Best Buy's Q4 disappoints on impact of Galaxy Note 7 recall

Best Buy said Q4 was hit by "unprecedented product availability" as well as considerable weakness in gaming, tablets, wearables, and mobile phone sales.

Best Buy's fourth quarter is typically the star of the brand's fiscal year, but a lack of product availability cut into sales and drove down its outlook for the current quarter.

Best Buy CEO Hubert Joly said Q4 revenue at the consumer electronics chain was "hindered by unprecedented product availability" as well as considerable weakness in gaming, tablets, wearables, and mobile phone sales.

Best Buy had cautioned investors back in November that the Samsung Galaxy Note 7 recall could hurt comparable sales in the fourth quarter by as much as $200 million, and that's now turned out to be the case. The retailer reported a 0.9-percent decline in US same-store sales versus an expected increase of 0.4 percent.

Joly also told analysts on a conference call that the stunted supply of other in-demand electronics also likely caused the retailer to miss out on another $100 million to $200 million in potential sales.

On the bright side, Best Buy managed to grow domestic online sales by 17.5 percent and boost its margin.

As for the rest of the numbers, Best Buy posted a Q4 net income of $607 million, or $1.91 per share, up from $479 million, or $1.39 per share, a year earlier. Total fourth quarter revenue was $13.48 billion billion with earnings of $1.95 per share.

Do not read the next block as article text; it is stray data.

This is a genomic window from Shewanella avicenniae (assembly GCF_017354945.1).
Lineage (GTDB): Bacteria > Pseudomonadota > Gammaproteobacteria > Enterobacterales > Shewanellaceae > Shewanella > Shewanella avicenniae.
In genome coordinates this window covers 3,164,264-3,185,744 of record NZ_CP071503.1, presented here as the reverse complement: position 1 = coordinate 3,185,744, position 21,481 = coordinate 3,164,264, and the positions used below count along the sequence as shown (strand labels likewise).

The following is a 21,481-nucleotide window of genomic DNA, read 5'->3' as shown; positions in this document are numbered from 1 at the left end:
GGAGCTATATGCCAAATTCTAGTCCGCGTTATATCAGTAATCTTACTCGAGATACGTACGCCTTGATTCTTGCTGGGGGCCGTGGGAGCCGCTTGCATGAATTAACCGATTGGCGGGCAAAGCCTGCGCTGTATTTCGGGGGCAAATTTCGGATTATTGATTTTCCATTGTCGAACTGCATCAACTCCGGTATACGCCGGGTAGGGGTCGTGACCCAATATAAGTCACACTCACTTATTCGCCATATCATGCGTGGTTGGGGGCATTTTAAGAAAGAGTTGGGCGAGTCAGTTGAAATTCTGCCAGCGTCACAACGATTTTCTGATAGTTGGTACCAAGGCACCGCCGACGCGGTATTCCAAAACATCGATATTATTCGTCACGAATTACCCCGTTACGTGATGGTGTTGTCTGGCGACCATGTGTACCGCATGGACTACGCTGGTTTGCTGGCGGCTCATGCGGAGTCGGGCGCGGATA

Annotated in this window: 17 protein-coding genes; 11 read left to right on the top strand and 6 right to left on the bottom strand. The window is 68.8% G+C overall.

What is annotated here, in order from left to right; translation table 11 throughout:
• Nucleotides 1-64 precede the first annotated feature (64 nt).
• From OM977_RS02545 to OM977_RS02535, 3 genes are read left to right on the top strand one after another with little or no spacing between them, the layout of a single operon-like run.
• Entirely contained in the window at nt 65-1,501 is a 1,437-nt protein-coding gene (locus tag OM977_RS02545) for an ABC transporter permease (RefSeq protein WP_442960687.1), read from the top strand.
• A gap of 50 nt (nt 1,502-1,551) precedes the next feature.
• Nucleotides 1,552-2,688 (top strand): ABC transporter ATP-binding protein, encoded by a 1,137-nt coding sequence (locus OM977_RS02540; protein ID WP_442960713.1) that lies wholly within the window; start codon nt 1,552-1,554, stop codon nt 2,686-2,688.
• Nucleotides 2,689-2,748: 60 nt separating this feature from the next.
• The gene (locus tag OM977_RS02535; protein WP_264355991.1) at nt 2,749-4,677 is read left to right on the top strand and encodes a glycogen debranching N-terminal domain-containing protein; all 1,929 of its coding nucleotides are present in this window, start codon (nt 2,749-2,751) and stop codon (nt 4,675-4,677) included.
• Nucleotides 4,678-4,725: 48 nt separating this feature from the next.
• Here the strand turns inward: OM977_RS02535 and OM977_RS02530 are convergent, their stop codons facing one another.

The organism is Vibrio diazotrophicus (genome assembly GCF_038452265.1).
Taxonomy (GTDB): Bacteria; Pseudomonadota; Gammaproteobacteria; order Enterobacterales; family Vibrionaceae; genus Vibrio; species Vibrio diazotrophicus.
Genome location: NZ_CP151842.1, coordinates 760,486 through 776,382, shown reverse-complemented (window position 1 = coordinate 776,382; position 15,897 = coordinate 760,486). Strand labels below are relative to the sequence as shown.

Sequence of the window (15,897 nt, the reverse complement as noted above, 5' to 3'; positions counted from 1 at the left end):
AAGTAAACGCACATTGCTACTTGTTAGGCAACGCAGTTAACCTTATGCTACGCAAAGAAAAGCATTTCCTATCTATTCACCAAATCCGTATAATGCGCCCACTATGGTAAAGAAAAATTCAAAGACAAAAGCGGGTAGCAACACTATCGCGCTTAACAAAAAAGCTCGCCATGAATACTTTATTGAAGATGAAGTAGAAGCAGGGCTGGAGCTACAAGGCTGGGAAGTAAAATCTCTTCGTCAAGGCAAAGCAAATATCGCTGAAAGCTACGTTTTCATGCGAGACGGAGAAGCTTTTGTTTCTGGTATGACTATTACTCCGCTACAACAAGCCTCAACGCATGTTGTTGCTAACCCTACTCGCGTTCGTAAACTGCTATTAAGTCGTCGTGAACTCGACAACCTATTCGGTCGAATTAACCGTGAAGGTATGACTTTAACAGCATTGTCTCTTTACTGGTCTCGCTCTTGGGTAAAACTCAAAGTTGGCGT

Wall Street was expecting revenue of $13.62 billion on earnings of $1.67 per share. Best Buy's shares dipped more than 10 percent in pre-market trading Wednesday before mostly recovering.

Looking ahead, Best buy expects to report Q1 EPS in the range of 35 cents to 40 cents, compared with 49 cents expected by Wall Street.

"Our annual outlook is influenced by a number of factors, including expected share gains and the positive impact from our new initiatives, offset by our assumption that the industry growth will remain negative, similar to the last two years, and product availability issues will continue, particularly in the first half of the year," said Best Buy CFO Corie Barry.

Best Buy is now trying to enact the phase of its turnaround plan, which Joly said will focus on expanding the brand's online and multichannel business, cutting costs, accelerating growth in Canada and Mexico, and investing in people and systems.

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